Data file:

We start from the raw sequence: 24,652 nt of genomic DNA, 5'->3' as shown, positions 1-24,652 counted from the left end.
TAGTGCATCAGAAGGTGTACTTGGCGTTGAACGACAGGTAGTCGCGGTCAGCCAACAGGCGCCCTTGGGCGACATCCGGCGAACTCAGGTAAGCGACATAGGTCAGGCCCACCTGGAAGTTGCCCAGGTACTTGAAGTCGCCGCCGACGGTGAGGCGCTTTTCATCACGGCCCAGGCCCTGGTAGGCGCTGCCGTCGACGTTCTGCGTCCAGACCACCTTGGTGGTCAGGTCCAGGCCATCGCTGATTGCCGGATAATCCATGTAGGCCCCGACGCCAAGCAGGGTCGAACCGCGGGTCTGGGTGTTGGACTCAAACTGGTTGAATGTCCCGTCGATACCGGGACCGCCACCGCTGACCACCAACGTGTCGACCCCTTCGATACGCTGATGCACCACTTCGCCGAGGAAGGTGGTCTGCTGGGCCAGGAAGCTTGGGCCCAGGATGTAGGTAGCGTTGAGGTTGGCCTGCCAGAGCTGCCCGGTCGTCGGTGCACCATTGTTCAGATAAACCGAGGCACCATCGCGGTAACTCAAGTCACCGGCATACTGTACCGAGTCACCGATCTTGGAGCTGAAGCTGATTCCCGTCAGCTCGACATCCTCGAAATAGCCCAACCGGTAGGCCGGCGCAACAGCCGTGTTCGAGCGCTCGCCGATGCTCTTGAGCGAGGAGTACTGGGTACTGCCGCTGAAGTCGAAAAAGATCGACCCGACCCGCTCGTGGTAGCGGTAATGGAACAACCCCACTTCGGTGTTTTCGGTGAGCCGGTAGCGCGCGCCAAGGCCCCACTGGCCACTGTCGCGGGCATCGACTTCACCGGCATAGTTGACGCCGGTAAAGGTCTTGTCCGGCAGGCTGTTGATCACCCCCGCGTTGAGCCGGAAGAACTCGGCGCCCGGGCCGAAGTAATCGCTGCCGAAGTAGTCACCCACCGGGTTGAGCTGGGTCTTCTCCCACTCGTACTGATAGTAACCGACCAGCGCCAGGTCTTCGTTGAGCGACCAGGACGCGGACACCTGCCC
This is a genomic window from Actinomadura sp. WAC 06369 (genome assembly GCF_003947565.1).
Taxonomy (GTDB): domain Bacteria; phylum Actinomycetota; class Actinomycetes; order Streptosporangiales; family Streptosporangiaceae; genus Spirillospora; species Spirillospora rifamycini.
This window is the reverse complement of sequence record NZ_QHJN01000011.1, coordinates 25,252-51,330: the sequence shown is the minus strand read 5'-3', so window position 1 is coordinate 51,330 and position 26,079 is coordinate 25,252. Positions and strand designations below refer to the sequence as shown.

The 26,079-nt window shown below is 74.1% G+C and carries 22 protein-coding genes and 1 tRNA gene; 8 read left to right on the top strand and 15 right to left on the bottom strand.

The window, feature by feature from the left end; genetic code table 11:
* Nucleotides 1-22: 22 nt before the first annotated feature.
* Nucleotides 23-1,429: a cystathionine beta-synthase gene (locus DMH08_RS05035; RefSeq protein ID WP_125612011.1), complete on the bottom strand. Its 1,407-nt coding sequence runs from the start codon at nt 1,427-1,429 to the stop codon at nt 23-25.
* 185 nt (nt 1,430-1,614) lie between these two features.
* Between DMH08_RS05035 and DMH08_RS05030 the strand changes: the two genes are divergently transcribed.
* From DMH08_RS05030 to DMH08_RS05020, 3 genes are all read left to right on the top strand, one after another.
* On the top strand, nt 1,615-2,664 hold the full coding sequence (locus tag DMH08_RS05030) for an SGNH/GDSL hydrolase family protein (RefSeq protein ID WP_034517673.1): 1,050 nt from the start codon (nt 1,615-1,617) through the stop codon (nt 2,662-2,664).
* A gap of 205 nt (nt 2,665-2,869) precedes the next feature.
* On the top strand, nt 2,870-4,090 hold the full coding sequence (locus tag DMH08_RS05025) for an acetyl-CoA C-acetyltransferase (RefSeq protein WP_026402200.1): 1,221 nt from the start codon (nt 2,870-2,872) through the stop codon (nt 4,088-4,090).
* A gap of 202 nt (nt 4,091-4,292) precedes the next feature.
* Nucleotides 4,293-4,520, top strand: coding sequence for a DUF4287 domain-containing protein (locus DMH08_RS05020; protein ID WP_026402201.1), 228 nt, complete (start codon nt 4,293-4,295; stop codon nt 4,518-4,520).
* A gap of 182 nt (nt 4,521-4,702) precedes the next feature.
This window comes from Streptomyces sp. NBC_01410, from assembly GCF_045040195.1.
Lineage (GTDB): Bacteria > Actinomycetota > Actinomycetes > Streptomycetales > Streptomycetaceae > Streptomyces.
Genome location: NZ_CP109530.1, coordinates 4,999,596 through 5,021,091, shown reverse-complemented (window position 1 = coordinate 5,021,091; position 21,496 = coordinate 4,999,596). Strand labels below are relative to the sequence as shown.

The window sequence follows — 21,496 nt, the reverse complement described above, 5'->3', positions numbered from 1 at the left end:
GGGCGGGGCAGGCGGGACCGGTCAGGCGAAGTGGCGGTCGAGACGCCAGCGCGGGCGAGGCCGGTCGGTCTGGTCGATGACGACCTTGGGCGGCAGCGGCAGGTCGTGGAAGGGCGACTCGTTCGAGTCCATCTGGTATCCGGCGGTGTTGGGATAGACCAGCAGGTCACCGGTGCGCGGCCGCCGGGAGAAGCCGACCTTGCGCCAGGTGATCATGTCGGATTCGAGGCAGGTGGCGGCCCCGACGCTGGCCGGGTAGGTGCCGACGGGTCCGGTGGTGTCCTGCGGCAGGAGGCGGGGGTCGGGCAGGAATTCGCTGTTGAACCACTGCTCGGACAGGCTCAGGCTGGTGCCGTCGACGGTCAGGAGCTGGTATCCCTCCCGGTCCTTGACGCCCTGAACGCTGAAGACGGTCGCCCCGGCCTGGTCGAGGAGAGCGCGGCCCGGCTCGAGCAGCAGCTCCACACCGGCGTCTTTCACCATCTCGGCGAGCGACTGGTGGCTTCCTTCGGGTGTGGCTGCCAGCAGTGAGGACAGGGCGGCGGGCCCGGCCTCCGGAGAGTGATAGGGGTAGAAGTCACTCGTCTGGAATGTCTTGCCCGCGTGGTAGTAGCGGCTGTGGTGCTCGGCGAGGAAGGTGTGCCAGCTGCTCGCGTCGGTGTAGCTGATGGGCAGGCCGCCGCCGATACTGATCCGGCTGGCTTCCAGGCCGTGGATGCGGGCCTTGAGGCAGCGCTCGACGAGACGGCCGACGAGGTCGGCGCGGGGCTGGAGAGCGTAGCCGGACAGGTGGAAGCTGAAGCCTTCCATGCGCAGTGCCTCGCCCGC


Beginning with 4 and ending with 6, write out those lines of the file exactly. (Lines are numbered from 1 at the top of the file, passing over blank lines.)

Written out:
Taxonomy (GTDB): domain Bacteria; phylum Actinomycetota; class Actinomycetes; order Streptosporangiales; family Streptosporangiaceae; genus Spirillospora; species Spirillospora rifamycini.
This window is the reverse complement of sequence record NZ_QHJN01000011.1, coordinates 25,252-51,330: the sequence shown is the minus strand read 5'-3', so window position 1 is coordinate 51,330 and position 26,079 is coordinate 25,252. Positions and strand designations below refer to the sequence as shown.

The 26,079-nt window shown below is 74.1% G+C and carries 22 protein-coding genes and 1 tRNA gene; 8 read left to right on the top strand and 15 right to left on the bottom strand.